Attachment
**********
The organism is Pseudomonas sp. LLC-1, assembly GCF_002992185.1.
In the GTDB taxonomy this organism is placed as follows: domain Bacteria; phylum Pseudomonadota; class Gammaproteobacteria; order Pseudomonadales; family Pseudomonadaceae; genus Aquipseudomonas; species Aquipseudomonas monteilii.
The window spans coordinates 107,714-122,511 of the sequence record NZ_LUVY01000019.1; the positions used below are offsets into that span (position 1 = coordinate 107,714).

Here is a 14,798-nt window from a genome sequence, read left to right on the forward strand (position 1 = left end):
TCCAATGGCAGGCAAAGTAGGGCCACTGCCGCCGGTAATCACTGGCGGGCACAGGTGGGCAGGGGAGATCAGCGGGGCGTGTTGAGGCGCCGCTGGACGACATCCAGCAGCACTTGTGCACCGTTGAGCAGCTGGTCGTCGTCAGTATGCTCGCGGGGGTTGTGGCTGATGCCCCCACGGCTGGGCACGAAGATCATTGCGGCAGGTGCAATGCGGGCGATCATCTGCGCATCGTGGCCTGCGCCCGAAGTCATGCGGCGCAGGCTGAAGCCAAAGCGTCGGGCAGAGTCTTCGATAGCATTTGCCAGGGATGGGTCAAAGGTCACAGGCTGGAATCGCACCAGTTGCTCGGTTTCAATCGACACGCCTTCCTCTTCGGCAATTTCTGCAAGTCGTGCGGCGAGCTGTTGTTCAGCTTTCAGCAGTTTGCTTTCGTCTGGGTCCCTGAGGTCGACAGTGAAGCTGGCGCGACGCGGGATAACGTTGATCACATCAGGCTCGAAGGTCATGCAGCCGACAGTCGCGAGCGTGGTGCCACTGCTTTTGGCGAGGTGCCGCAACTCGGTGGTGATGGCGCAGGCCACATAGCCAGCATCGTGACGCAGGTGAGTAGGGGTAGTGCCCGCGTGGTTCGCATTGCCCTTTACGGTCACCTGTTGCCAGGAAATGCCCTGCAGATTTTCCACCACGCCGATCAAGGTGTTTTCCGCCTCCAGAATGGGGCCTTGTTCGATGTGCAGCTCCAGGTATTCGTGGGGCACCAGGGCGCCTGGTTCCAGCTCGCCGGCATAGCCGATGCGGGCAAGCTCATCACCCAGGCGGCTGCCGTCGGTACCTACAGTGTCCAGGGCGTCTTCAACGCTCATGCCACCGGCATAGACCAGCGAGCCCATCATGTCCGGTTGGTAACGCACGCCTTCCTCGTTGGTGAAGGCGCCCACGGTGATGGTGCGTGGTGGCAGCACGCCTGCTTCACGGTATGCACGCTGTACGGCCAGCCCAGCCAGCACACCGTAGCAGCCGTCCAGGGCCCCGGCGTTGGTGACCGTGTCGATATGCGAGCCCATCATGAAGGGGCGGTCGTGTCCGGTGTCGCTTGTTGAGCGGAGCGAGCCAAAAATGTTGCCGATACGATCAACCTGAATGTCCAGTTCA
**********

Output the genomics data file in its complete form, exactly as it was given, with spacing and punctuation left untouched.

The organism is Pseudomonas sp. LLC-1, assembly GCF_002992185.1.
In the GTDB taxonomy this organism is placed as follows: domain Bacteria; phylum Pseudomonadota; class Gammaproteobacteria; order Pseudomonadales; family Pseudomonadaceae; genus Aquipseudomonas; species Aquipseudomonas monteilii.
The window spans coordinates 107,714-122,511 of the sequence record NZ_LUVY01000019.1; the positions used below are offsets into that span (position 1 = coordinate 107,714).

Here is a 14,798-nt window from a genome sequence, read left to right on the forward strand (position 1 = left end):
TCCAATGGCAGGCAAAGTAGGGCCACTGCCGCCGGTAATCACTGGCGGGCACAGGTGGGCAGGGGAGATCAGCGGGGCGTGTTGAGGCGCCGCTGGACGACATCCAGCAGCACTTGTGCACCGTTGAGCAGCTGGTCGTCGTCAGTATGCTCGCGGGGGTTGTGGCTGATGCCCCCACGGCTGGGCACGAAGATCATTGCGGCAGGTGCAATGCGGGCGATCATCTGCGCATCGTGGCCTGCGCCCGAAGTCATGCGGCGCAGGCTGAAGCCAAAGCGTCGGGCAGAGTCTTCGATAGCATTTGCCAGGGATGGGTCAAAGGTCACAGGCTGGAATCGCACCAGTTGCTCGGTTTCAATCGACACGCCTTCCTCTTCGGCAATTTCTGCAAGTCGTGCGGCGAGCTGTTGTTCAGCTTTCAGCAGTTTGCTTTCGTCTGGGTCCCTGAGGTCGACAGTGAAGCTGGCGCGACGCGGGATAACGTTGATCACATCAGGCTCGAAGGTCATGCAGCCGACAGTCGCGAGCGTGGTGCCACTGCTTTTGGCGAGGTGCCGCAACTCGGTGGTGATGGCGCAGGCCACATAGCCAGCATCGTGACGCAGGTGAGTAGGGGTAGTGCCCGCGTGGTTCGCATTGCCCTTTACGGTCACCTGTTGCCAGGAAATGCCCTGCAGATTTTCCACCACGCCGATCAAGGTGTTTTCCGCCTCCAGAATGGGGCCTTGTTCGATGTGCAGCTCCAGGTATTCGTGGGGCACCAGGGCGCCTGGTTCCAGCTCGCCGGCATAGCCGATGCGGGCAAGCTCATCACCCAGGCGGCTGCCGTCGGTACCTACAGTGTCCAGGGCGTCTTCAACGCTCATGCCACCGGCATAGACCAGCGAGCCCATCATGTCCGGTTGGTAACGCACGCCTTCCTCGTTGGTGAAGGCGCCCACGGTGATGGTGCGTGGTGGCAGCACGCCTGCTTCACGGTATGCACGCTGTACGGCCAGCCCAGCCAGCACACCGTAGCAGCCGTCCAGGGCCCCGGCGTTGGTGACCGTGTCGATATGCGAGCCCATCATGAAGGGGCGGTCGTGTCCGGTGTCGCTTGTTGAGCGGAGCGAGCCAAAAATGTTGCCGATACGATCAACCTGAATGTCCAGTTCA